" Won't you oblige us, Miss Webb ?" said Harry.
" Why, you sec, parlour's locked up, hasn't been open this three days, didn't mean to open it till Sunday, when wc expect thc Prison Vistor to come and join UB in a hymn."
" Indeed. I wish I might have thc honour of being present," said Harry.
" Don't sneer," Baid Elmira, quickly, " you needn't, for it's lovely to hear Mildred Hope sing, and if you could bear her tune her voice to a song you wouldn't forget il in a hurry 'Home Sweet Home,' for example."
" My dear Miss Webb, I did not intend to sneer : I am sure I beg the little prison visitor's pardon."
"And on her behalf I accept your apology," said David, laughing; "she is a'tfclgnbour of mine, you know ; Miss Mumford is a friend of
"She's very fond of you," said Elmira, with her rippliug laugh."
"All thc girls ore fond of David," said Harry.
" That's a good un," remarked Zacchcus, as he filled his pipe, " that's a good un for you, Master Keith, what do you Bay to that?"
"I feel honoured, of course," said David, slightly embarrassed ; it's a compliment to have thc good opinion of the girls.
" That's true," said the smart-owner ; " I was never agen um in my time, and 1 knaws one as is worth her weight in gold, doan't I, Mira, my gel ?"
"Yes, father, dear; anyhow, she knows that you arc worth your weight in thc finest gold that was ever smelted."
" Very well, then, sing us Cunid's Garding and play it on thut there spinnet, and we'll all join chorus, eh, Master Keith ?"
" Yes," said David.
"Shall I light the candles," asked Mrs. Dene, who bad been taking in thc conversation as she had taken off the cloth and removed thc supper tilings. '
" Yes," Baid Elmira ; and presently they all adjourned to the little parlour, all except Zacchcus, who said he'd sit u'ear by os he moughtuttck pipe in thor, not as he wanted, lcifer he'd sit by and when chorus come he'd reckon to mek bimsen hoard ; and sure enough
Elmira sung in a mirthful pleasant fashion, with a nice appreciation of the words, and for so brief a studentship, with a fair aptitude in thc way of accompaniment. There was a smell of old lavender and country fustiness in the room that seemed to go well with the music Thc pictures on thc walls hud their frames bound round with tissue paper. There were ustrcs on the mantel-shelf that jingled to the vibrations of thc spinnet. Mrs. Dene'and Elmira's father remained just outside the door,
Zacchcus in his arm chair which Mrs. Dene
had wheeled up for him, Mrs. Dene with her arniB beneath her apron, and her mouth open with curiosity and pleasure.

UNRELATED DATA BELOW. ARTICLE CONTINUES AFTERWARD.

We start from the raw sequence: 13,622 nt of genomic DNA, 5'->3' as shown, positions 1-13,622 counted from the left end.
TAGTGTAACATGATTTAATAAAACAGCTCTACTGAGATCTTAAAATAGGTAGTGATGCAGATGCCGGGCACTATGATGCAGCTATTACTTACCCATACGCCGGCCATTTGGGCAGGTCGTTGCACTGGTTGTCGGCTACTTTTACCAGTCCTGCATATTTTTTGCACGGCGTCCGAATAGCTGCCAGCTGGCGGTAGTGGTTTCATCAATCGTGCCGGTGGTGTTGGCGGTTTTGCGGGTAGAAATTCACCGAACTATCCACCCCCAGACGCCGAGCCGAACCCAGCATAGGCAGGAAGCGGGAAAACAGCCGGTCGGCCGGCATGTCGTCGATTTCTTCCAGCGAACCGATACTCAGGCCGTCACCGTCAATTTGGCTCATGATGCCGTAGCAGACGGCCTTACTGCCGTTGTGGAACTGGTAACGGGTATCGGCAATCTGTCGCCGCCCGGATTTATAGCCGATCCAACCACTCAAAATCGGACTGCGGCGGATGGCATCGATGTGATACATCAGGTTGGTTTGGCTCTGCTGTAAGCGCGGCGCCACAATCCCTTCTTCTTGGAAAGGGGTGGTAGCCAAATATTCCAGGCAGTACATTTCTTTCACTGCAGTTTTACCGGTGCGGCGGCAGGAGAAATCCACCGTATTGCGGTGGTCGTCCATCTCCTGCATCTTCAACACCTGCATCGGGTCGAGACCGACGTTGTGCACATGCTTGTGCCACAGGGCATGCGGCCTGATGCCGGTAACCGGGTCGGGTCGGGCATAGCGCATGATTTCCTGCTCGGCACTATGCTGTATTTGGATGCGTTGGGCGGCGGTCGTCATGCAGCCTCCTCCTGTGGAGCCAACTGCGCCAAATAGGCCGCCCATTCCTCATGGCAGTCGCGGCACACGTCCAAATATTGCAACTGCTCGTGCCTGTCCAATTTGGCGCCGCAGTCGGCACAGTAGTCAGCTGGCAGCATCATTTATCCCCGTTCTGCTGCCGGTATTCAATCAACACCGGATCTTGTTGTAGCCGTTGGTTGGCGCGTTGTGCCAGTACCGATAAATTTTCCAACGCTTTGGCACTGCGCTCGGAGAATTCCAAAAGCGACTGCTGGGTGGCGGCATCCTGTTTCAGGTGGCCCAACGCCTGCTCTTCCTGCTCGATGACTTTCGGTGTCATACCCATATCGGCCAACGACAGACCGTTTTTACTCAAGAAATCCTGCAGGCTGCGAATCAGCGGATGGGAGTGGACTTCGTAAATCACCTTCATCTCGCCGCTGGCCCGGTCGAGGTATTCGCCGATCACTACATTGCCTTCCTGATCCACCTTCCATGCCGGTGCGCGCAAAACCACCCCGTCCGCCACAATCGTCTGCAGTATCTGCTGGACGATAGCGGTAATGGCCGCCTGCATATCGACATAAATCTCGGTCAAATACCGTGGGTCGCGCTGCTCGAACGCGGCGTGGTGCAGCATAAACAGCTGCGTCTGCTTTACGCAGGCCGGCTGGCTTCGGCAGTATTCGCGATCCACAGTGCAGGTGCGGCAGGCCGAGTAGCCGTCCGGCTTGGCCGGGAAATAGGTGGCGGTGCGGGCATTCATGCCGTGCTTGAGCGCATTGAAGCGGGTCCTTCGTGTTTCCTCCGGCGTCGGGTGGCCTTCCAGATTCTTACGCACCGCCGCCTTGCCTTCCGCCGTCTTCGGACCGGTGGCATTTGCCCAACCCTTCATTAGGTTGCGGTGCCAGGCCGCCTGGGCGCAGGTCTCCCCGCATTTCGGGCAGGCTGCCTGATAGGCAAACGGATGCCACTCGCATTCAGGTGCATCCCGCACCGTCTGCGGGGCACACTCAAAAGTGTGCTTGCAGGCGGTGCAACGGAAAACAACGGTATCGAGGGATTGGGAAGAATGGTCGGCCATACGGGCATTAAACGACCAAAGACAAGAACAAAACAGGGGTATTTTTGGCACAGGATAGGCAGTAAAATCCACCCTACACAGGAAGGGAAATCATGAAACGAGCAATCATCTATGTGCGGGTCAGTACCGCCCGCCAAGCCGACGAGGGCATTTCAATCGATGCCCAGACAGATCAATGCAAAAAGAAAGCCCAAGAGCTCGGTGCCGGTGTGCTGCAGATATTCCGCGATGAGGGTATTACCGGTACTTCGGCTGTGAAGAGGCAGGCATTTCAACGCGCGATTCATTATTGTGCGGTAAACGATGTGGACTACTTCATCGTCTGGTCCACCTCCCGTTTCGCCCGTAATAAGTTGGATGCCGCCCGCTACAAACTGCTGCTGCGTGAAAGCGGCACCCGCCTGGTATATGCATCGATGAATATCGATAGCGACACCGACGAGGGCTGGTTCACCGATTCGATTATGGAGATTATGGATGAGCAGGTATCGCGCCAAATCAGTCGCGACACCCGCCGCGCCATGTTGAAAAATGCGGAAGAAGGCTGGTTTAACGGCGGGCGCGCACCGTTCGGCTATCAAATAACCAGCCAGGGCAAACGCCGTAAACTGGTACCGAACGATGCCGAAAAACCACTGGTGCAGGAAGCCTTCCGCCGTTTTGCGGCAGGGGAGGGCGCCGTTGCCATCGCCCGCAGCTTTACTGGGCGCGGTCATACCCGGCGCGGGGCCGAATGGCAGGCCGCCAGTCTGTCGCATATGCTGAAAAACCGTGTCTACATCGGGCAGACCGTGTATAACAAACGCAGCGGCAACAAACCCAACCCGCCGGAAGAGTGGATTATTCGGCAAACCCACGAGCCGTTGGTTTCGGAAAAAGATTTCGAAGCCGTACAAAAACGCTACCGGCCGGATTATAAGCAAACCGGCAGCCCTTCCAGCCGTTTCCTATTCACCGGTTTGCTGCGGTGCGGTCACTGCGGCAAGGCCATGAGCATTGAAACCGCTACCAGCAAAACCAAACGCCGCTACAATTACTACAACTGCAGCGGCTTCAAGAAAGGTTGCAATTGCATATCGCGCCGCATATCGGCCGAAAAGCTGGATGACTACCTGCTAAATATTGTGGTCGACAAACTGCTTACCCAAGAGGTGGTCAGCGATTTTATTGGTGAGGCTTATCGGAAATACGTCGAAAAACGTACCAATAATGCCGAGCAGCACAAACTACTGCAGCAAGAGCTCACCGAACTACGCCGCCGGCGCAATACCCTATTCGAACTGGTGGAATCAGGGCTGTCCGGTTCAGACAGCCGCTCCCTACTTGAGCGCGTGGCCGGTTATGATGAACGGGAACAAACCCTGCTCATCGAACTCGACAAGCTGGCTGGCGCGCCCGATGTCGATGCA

When Elmira had sung her little song and Zaccheus and the rest had joined in the chorus and afterwards loudly applauded the performer. Harry Barkstead sat down and astonished thc company with a dreamy kind of waltz that seemed to set their feet agoing, and os if by way of bedevilment then gave them "Thc Manchester Angel" with all thc pathos of which the refrain is capable, and
somehow Elmira felt that when in the minor
key bc dwelt upon the words " There lives the girl for rae, he had her in his mind ; indeed, he looked at her when bc had finished ; she felt as if his eyes went through her.
"Is that a challenge to Mildred Hope?" David asked, not willing that the impression Harry had created should remain without some kind of protest
"If you like," said Harry, laughing, "I did not know that the prison visitor sang it, or I would not have been so bold."
"Tell ycr it's not same thing os prison visitir sings, her'n is 'Home Sweet Home," and if she d tuned it off she'd a. med a hymn ou it. Eh, Maria ?"
"Yes," said Elmira, "will you not sing another, Mr. Barkstead? And you play so well I'm quite ashamed that I played at all."
" You need not bc, Elmira, ¡ said David, promptly.
"Truly, no indeed ; it is I who should feel .ashamed," said Harry, " but somehow when songs ure going I am like Captain Webb, I
must chime in." '
"That's rcight, Squire, that's so," said Zaccheus, " now't like a good song."
The Squire was at length tempted to sing ono more song and Zaccheus said it was too doleful for anything, like song old cow died of lodging on cold ground indeed, should think that was place for such like, and tho old fisherman laughed heartily as bc pressed a glass of spirits on his guests, Bpirits as had never known derelict hand of Sizeman on it, and yet had come from over tho water. The young Squire undertook to join the old man in a glass and Zaccheus hoped os Harry's lodging nor hisu for that matter ud ever be on that there, cold ground.